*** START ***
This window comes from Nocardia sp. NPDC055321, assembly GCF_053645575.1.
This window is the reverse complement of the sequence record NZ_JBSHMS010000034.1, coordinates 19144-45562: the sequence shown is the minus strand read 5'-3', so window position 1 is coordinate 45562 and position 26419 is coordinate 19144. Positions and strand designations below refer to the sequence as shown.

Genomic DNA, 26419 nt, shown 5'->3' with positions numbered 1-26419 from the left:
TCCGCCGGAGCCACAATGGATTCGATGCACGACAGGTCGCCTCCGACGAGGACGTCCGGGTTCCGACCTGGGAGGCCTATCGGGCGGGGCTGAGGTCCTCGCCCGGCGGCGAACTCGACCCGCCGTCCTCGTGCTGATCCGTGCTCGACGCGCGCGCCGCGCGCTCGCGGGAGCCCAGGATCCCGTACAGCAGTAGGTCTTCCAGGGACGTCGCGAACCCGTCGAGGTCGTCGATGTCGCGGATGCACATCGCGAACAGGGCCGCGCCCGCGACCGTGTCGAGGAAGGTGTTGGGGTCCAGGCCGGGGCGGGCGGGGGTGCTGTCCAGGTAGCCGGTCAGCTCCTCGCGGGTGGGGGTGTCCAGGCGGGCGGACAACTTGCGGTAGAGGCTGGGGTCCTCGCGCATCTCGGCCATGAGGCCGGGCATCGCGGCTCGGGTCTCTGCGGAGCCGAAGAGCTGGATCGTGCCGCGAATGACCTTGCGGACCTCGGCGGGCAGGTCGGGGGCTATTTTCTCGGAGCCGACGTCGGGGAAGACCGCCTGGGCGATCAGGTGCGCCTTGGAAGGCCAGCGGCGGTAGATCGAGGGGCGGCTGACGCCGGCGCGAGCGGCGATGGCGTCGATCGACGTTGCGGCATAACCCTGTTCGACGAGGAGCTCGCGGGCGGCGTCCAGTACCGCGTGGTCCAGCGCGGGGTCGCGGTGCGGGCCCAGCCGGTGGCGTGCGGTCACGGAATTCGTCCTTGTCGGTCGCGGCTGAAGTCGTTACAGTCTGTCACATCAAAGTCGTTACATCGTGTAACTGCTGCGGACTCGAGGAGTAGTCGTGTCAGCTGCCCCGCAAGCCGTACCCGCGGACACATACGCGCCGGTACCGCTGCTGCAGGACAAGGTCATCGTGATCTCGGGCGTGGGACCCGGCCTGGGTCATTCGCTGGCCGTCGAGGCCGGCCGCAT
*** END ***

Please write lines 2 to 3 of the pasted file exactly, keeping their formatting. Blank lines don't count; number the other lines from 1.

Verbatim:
This window is the reverse complement of the sequence record NZ_JBSHMS010000034.1, coordinates 19144-45562: the sequence shown is the minus strand read 5'-3', so window position 1 is coordinate 45562 and position 26419 is coordinate 19144. Positions and strand designations below refer to the sequence as shown.

Genomic DNA, 26419 nt, shown 5'->3' with positions numbered 1-26419 from the left: